Notts student escapes death after doctors found a tumour in her brain

Half her head was cut open in surgery

A Nott’s student narrowly avoided death after doctors discovered ‘ticking time bomb’ tumours that could have exploded in her brain.

Maddy Warner underwent complex surgery six months ago that required surgeons to slice open half of her head before drilling out part of her skull to remove the life-threatening tumours.

Maddy Warner could have died without any warning. (Credit: Maddy Warner)

Maddy received the shocking diagnosis last summer, shortly after finishing her first year of Nursing at Nottingham.

A mini-stroke on her birthday revealed that she was born with an arteriovenus malformation (AVM), an abnormal collection of blood vessels in her brain that could have killed her at any moment.

Neurologists also discovered that she had suffered a brain haemorrhage caused by ping pong ball sized masses at the front of her brain.

Maddy before her surgeries.  (Credit: Maddy Warner)

Maddy, from Stroud in Gloucestershire, said: “The only symptom I recognised was on my 19th birthday. I had a really bad headache that woke me up and it felt like being hit round the head with a bat.

“When this persisted I was taken to hospital but doctors were baffled. It wasn’t until a few weeks later after being referred to a neurologist that they told me that I’d suffered a mini-stroke and a bleed on the brain, which was caused by AVM.

“I was so surprised as I never imagined something like that would happen to me. I couldn’t stop crying and was so scared.

“I put my life completely on hold, I dropped out of uni and didn’t go out very much because I didn’t want to risk another bleed on the brain.”

The student nurse had part of her skull drilled out. (Credit: Maddy Warner)

Maddy was forced to make an unenviable decision, a lengthy course of radiotherapy or a risky operation that could have left her brain damaged or even dead.

She bravely opted for surgery, first going under the knife six months ago, before a second operation two months ago to remove another third of the AVM which was hidden by the bleed on her brain that occurred weeks before the first operation.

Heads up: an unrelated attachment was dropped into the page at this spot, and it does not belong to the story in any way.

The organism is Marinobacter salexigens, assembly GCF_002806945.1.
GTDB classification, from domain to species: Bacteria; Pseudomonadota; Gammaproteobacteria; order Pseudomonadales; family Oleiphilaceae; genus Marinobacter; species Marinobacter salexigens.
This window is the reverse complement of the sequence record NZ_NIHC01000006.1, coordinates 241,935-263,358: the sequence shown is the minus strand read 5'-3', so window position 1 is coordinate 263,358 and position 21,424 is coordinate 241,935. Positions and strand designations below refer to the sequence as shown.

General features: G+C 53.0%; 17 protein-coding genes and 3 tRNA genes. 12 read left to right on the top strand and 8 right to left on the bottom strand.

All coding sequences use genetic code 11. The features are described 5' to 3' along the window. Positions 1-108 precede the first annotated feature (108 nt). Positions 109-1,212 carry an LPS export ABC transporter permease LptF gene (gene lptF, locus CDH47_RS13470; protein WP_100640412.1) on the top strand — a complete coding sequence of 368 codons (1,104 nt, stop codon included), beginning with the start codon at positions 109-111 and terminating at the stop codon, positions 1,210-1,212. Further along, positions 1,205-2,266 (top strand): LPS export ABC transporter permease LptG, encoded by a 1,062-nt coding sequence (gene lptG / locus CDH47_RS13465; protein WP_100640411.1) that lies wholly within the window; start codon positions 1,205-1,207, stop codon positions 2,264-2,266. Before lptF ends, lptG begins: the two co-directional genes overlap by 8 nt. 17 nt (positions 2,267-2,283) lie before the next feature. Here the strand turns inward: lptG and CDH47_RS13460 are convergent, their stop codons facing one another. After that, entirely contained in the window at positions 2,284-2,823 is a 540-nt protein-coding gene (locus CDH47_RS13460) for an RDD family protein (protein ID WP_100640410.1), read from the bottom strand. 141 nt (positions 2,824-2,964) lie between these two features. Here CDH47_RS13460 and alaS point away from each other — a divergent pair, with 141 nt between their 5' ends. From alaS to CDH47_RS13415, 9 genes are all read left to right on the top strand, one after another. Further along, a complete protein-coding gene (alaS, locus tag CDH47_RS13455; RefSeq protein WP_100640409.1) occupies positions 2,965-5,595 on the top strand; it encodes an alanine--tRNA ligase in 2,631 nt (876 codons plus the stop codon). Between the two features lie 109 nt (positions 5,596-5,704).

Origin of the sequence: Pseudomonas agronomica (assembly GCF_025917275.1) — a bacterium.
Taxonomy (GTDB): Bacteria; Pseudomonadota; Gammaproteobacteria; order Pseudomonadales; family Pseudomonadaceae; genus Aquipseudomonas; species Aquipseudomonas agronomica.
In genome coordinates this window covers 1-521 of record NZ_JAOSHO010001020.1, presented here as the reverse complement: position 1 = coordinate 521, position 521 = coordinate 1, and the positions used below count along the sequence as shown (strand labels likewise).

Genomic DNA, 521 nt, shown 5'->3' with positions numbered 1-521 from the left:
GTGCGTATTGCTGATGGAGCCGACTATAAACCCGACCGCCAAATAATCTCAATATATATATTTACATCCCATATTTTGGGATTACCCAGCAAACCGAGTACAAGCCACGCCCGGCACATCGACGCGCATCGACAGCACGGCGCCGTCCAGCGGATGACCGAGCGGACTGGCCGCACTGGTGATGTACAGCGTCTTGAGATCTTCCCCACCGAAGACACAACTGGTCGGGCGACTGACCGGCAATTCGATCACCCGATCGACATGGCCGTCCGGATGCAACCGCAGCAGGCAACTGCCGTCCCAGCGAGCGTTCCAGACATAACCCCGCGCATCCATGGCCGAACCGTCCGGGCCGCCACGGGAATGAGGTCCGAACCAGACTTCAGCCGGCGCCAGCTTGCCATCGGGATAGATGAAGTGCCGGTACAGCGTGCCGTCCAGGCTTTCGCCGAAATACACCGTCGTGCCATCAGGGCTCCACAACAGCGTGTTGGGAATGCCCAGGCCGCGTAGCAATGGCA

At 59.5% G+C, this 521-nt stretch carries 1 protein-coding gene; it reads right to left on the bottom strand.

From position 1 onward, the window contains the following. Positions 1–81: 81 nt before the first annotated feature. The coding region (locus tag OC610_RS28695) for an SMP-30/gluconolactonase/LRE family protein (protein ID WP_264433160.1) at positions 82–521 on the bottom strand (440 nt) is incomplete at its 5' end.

“It was very tough. I decided surgery in the end because it was more of a quick treatment rather than the radiotherapy which took three years. Even though it was really scary I wanted to get back to uni as soon as I could.

Maddy needed 30 staples in her head. (Credit: Maddy Warner)

“Surgeons peeled back the skin on my skull, took a tennis ball-sized chunk of bone out, removed the tumour and then screwed everything back into place.

“The first surgery was eight hours long and I can’t remember much of the next day. The first few days were hard, painful uncomfortable and I was very drugged up so spoke a lot of rubbish.

“I was in hospital for a week and it slowly got easier. The doctors told me I recovered really quickly considering what happened to me.”

Maddy has made a full recovery thanks to the Bristol Southmead hospital team and the support of friends and family. She now plans to return to uni to finish her training to become a nurse.

Maddy with her mum, Linda, after her last operation. (Credit: Maddy Warner)

“It’s completely gone for good now. After my first surgery we found out there was a bit left which was hid by scar tissue so that’s why I had to have a second operation two months ago but it’s all gone now.”

“I finished my first year nursing last summer (2015) and had the stroke a few weeks later. I had to pause completely as would be way to dangerous to nurse and of course I needed time off to recover.

“I’m starting back at Notts this September in a new cohort of year two nursing. I’m coming up for my housemate’s 21st next week so it will be good to be back.

“I think it will change the way I nurse massively as I know what it’s like to be in their position.”